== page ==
NAMI Honors The Church Of Jesus Christ Of Latter Day Saints

Moral Leadership On Mental Health Parity Cited

Jul 01 1999

Chicago, IL - With over 2,500 persons in attendance, the National Alliance of the Mentally Ill (NAMI) today presented the Church of Jesus Christ of Latter Day Saints (LDS) with its Campaign to End Discrimination's "Religious Advocacy Award" for requiring parity for mental illnesses in the health insurance provided to church employees and their families.

Elder Hugh W. Pinnock, president of the North America Central Area Presidency and member of the Church's First Quorum of the Seventy, received the award on behalf of the church at NAMI's 20th Anniversary Convention. Thirty-four members from Utah attended the ceremony, led by NAMI State President Bruce Smith of Salt Lake City.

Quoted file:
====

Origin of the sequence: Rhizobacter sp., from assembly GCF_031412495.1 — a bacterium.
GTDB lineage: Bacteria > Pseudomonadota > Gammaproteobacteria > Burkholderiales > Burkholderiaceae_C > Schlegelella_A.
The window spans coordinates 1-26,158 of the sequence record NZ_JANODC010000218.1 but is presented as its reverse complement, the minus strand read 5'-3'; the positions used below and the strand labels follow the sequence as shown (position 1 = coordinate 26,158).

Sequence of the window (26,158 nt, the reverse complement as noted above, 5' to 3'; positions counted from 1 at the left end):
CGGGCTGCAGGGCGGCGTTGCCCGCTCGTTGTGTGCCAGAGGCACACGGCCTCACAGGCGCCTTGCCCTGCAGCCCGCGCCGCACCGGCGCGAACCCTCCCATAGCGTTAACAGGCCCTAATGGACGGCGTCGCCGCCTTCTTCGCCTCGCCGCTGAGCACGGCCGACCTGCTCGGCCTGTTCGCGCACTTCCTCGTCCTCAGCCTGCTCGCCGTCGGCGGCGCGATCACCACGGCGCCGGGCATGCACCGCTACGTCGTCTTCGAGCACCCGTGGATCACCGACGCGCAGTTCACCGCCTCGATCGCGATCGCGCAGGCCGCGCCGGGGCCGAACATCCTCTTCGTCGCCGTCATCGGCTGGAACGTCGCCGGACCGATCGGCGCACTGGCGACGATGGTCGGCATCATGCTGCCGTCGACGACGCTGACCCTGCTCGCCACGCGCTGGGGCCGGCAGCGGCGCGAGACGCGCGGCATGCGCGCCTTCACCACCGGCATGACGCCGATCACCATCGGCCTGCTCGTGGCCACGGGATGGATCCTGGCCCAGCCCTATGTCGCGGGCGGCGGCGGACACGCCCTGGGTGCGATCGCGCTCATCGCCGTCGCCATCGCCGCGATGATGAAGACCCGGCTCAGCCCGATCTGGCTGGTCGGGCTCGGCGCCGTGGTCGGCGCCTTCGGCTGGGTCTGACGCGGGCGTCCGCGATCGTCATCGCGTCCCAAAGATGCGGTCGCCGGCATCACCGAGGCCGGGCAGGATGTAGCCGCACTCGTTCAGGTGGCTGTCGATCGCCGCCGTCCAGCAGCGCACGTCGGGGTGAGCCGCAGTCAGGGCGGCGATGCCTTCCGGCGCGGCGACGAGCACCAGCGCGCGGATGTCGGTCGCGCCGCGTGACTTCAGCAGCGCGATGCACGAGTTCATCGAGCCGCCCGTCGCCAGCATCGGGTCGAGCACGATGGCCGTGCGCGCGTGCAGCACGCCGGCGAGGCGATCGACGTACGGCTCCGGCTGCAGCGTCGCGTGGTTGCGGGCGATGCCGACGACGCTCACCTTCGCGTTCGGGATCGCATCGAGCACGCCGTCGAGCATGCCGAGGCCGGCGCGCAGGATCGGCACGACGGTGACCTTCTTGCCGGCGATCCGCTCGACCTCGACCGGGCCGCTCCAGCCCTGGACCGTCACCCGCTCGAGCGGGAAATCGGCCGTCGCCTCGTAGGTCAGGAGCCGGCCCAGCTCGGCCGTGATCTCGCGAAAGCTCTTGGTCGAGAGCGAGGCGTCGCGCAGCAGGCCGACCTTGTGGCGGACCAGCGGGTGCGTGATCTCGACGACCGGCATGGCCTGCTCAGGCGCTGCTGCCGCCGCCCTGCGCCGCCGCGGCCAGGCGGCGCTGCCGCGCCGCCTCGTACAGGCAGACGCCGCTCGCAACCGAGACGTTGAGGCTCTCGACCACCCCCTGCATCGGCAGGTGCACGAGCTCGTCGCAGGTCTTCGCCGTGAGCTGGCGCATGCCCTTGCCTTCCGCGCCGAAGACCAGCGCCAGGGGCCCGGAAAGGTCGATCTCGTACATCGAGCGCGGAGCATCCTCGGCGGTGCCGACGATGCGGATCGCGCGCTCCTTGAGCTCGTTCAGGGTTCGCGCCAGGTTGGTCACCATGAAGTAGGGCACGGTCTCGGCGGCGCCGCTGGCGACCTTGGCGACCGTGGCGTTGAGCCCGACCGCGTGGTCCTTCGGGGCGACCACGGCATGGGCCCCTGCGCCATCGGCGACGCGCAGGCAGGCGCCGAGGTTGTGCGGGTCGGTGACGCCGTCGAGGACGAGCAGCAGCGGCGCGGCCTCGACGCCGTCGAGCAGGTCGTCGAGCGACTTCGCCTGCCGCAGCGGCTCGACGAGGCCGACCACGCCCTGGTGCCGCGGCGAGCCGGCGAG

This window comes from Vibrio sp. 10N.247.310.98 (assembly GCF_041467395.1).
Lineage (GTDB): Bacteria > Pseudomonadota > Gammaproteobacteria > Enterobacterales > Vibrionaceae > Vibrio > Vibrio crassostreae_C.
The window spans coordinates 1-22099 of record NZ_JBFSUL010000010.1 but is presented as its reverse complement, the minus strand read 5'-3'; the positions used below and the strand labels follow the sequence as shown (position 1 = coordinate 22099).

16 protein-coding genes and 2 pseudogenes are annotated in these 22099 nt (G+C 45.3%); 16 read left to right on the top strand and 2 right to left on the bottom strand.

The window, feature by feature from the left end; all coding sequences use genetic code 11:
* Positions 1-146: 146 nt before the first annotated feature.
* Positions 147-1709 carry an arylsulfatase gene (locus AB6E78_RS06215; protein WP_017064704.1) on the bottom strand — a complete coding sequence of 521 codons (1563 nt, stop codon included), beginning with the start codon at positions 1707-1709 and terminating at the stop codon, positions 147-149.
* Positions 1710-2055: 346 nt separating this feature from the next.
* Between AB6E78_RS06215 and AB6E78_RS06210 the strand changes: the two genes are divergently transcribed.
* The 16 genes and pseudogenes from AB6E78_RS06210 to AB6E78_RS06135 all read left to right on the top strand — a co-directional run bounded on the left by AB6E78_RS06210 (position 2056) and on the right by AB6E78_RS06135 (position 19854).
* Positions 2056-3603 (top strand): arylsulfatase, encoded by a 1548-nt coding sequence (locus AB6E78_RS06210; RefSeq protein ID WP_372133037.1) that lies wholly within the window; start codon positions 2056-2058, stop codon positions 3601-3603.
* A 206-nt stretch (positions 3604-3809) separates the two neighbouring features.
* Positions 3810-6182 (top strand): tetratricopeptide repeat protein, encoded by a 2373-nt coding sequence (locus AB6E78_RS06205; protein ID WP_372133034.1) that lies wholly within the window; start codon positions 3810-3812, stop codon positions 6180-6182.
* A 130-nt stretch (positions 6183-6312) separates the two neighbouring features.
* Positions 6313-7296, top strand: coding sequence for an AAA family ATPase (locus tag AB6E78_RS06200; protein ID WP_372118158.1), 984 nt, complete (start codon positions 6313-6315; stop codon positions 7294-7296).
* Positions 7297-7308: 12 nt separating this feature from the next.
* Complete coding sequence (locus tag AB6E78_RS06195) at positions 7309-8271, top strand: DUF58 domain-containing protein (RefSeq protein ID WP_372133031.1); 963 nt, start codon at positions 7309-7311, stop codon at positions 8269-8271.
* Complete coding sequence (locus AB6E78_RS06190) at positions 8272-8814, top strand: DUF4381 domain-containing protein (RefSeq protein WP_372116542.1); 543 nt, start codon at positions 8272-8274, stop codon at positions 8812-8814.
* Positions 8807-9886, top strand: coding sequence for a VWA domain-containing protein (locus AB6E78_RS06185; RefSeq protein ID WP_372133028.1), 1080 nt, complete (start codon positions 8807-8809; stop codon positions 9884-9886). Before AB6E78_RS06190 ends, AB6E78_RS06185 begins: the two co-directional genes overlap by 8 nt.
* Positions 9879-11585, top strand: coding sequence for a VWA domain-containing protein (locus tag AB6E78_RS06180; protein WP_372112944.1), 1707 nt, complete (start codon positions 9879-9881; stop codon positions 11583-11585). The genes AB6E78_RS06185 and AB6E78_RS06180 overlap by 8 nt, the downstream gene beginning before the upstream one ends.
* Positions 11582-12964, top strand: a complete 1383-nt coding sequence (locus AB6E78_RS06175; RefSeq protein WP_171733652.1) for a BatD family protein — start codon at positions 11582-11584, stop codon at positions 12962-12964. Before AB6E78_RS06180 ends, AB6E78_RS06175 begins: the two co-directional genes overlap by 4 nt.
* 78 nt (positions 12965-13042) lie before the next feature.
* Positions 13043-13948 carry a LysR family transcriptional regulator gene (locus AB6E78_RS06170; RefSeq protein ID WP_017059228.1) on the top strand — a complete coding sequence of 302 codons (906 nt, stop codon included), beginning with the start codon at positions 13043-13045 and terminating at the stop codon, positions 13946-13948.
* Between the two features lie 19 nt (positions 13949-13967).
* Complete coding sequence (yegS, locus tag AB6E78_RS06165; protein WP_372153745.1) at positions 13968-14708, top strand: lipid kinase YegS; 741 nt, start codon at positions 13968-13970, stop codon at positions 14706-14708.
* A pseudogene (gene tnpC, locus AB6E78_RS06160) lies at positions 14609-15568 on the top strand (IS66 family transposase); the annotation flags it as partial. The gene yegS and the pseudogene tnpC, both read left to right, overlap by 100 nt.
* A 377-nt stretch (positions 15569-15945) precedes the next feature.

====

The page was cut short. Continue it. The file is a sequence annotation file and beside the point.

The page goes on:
On January 1, 1999, the LDS Church began extending equal health insurance coverage for mental illness to the approximately 48,000 people enrolled in the managed care programs of the Deseret Mutual Benefit Administrators (DMBA), which handles the insurance and retirement needs of the LDS Church.

"The LDS Church has provided significant moral leadership in the growing national movement for parity," said NAMI Executive Director Laurie Flynn. "Many religious institutions in the United States support legislation for parity, but the LDS Church is one of the first-if not the only church-in America to make an institutional commitment to parity. It has set a moral example that today shines as a beacon of faith, compassion and justice. Parity represents an investment in human dignity and potential in the best of American religious traditions."

During the White House Conference on Mental Health on June 7th, the federal government similarly announced that it would require mental health parity under the Federal Employee Health Benefit Program (FEHBP). Senator Pete Domenici (R-NM) also has introduced legislation in Congress to extend parity to the private sector for the most severe mental illnesses such as schizophrenia, bipolar disorder, and major depression.